I didn’t mean more effective than using technology, rather more effective than NOT socialising when learning. Don’t worry, I’m the one teacher in the school allowed the school i-pad for lessons and am the techno promoter. I’m on your side!!

        • Glad to hear that! It’s a little pet hate of mine when it is assumed that I promote technology for the sake of technology(in this context social media for the sake of social media), whereas I am only trying promote sound innovative teaching that happens to exploit technology.

          Thanks again Caroline :-)

  2. Couldn’t agree more Jose. I share your belief in the importance of socio-constructivist approaches and feel they can be mediated in different ways, though there ought to be no dichotomy between physical and virtual learning environments. Perhaps this is a semantic problem? The notion of an ‘environment’ suggests a bounded place; learning isn’t, or rather shouldn’t be bounded. I tend to favour the notions of formal, informal and non-formal learning, though appreciate that those terms also drag their own baggage behind them.

    Every time I read someone’s blog post, or respond to it, my ontological perspective is challenged. More so if responses take the discussion further. Surely that’s what learning is about, not whether that took place through the social medium of a blog or in a F2F discussion?

    • As a linguist, it never ceases to amaze me (in a good way) how we tend to get hung up on semantics and how the intended meaning can go unnoticed as the focus shifts towards the unintended target of a contentious term.

      This may well be the linguistic equivalent of a well documented psychological phenomenon: selective attention, as illustrated here 

      Many thanks for your comment Ian.

  3. Nice to see a discussion along psychological lines emerging here – we’ll convert you yet Jose! 
    I think it is interesting that a ‘dichotomy’ is being seen between ‘physical environment’ and ‘virtual’ environment. As I understand it, Social Constructionism argues that we socially construct our reality through the use of ‘tools’. Speech, written language, painting on cave walls, pens, printing or writing on virtual walls, all of these are just the tools available at the time. So what goes on in the ‘physical environment’ of school is just as ‘socially constructed’ as anything else, eg the belief that our pupils should be in our classrooms, behave in certain ways and learn certain things that we as a society value. According to Social Constructivism, this physical environment is therefore just as ‘virtual’ as the online world – so ‘real’ learning could be happening anywhere (or not, depending how you look at it)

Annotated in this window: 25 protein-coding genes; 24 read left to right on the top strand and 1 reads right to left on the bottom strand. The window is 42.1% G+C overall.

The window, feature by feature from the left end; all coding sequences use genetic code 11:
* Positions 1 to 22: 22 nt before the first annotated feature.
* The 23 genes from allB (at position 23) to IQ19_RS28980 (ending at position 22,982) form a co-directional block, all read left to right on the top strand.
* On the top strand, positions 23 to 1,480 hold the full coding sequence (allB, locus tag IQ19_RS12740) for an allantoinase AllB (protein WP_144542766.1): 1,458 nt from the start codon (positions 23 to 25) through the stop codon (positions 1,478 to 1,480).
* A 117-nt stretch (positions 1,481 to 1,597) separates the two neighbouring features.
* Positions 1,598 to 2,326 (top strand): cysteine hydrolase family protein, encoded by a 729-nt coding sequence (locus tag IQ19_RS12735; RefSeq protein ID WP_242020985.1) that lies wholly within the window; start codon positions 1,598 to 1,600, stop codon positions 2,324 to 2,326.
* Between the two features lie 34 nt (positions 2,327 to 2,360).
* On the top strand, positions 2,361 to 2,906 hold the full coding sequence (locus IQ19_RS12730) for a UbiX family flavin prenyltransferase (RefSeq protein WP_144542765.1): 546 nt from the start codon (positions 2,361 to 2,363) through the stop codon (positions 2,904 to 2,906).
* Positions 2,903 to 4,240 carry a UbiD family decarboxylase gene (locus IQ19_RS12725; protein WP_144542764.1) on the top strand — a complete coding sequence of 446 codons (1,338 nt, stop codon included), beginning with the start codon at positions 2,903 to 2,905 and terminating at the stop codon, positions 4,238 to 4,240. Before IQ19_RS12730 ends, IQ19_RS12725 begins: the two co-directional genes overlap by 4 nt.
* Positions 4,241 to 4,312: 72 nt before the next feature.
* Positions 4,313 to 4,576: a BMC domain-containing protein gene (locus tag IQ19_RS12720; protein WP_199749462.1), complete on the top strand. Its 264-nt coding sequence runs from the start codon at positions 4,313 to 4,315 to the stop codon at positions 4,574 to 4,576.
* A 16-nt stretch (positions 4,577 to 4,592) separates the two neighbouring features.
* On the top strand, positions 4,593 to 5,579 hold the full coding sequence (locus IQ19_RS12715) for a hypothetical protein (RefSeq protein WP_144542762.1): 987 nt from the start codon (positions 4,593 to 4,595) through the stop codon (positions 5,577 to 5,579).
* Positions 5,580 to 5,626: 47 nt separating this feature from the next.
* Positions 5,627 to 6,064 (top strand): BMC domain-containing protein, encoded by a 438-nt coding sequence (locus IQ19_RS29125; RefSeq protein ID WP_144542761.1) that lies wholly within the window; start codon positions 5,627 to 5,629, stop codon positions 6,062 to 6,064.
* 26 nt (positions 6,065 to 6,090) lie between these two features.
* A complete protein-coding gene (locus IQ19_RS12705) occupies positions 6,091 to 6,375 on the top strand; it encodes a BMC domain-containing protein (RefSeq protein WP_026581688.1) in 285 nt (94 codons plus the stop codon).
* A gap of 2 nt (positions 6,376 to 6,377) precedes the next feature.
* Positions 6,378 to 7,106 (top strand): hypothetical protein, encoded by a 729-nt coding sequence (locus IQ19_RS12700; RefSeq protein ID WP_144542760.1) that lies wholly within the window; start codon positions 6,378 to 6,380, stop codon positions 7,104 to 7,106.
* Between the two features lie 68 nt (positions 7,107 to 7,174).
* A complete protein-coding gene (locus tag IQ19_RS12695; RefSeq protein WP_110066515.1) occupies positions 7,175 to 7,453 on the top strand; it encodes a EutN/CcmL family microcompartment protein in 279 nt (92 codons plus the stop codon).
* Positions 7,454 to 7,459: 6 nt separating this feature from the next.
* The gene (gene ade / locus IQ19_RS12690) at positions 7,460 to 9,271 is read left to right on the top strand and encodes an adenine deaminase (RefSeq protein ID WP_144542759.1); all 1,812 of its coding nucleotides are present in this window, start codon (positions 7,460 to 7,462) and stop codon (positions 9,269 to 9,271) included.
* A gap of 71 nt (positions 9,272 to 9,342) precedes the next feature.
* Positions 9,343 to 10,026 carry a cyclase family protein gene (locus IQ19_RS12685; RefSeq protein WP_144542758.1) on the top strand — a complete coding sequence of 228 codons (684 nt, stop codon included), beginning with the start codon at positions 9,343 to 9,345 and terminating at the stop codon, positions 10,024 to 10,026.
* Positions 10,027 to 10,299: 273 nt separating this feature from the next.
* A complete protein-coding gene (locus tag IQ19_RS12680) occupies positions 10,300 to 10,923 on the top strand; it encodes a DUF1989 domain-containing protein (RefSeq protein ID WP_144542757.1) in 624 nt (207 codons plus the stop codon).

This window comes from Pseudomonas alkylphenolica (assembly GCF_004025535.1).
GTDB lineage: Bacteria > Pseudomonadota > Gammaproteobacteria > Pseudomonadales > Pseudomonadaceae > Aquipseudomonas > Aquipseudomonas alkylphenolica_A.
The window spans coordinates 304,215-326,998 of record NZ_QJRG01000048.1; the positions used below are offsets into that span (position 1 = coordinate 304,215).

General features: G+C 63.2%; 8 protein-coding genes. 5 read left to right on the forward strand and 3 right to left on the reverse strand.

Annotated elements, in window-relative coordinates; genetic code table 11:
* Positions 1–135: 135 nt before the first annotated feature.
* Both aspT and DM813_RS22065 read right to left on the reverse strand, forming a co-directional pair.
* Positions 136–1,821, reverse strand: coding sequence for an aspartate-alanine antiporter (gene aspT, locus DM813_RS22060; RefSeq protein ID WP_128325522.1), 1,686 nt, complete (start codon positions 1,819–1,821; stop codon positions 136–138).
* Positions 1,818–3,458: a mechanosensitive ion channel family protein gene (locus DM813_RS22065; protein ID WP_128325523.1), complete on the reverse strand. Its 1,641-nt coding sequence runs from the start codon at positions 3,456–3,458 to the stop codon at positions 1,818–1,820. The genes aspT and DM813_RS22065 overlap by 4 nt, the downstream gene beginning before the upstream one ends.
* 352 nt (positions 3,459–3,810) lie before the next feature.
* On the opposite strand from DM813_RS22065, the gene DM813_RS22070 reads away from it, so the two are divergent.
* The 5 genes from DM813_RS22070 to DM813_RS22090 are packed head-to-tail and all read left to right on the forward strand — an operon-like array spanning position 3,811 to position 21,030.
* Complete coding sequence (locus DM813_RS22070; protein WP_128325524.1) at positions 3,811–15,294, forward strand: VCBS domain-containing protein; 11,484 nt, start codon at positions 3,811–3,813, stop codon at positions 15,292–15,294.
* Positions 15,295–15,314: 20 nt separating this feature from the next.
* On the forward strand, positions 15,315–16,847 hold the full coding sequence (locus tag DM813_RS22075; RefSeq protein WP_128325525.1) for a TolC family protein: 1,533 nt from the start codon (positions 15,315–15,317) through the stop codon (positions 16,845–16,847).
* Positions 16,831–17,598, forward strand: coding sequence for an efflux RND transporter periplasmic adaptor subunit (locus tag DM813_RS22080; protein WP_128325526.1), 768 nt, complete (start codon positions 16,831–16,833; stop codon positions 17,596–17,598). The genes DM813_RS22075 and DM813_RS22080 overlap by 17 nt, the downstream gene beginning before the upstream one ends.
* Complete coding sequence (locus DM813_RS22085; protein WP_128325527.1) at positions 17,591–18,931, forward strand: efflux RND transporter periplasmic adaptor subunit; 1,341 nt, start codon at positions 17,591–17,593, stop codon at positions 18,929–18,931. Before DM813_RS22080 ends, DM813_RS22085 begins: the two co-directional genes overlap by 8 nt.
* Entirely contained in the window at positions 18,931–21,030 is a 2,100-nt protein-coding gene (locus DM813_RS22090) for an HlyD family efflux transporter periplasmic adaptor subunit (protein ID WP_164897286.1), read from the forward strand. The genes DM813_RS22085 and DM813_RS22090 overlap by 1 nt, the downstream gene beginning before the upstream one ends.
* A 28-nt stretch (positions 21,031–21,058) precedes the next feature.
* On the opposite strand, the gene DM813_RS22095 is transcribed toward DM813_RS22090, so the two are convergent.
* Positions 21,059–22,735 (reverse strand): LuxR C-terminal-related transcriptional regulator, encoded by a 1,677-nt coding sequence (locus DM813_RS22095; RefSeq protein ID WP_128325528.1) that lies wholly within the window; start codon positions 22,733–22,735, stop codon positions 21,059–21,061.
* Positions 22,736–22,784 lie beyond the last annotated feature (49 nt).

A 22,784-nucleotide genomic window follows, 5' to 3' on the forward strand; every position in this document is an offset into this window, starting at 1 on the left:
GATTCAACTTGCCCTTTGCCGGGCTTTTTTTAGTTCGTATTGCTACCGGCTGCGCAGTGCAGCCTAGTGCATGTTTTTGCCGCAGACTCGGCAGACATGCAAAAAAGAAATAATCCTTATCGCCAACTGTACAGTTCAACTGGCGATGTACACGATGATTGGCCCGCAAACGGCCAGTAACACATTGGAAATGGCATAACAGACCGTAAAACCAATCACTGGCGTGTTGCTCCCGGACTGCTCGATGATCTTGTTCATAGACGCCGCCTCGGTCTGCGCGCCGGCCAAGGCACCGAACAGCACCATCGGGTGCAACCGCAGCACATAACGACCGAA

• Which is the main thrust of my post. Those who insist in arguing that physical is better than virtual (or vice-versa less often) are, in my view, missing the point and establishing false, misleading dichotomies.

      The use of contentious terms such a em>virtual, digital or social media only lead to arguments fuelled by different semantic interpretations which only serve to blur the main issue.

      When that happens,  the gorilla in my post – the concept of ZPD exploiting social networking technologies – goes largely unnoticed.

      By the way, I’m already a convert! 
      Thanks for your thoughtful comment Marion. 

  4. Second attempt. Hi Jose thanks for the post! I agree that we must stop thinking in terms of a separation between virtual and physical environmemts. I also think we should spend time analysing social learning environments which are complex, fluid and unpredictable.(Larsen-Freeman)

    I am not convinced that the importance of social media is to extend the contact between teacher and student.

    We should rather be enabling our students to extend their networks, to participate in diverse communities of practise (Wenger) and to help us to learn to enhance their and our personal learning and development more effectively.

    This comment is an example :-)

Your feedback is always welcome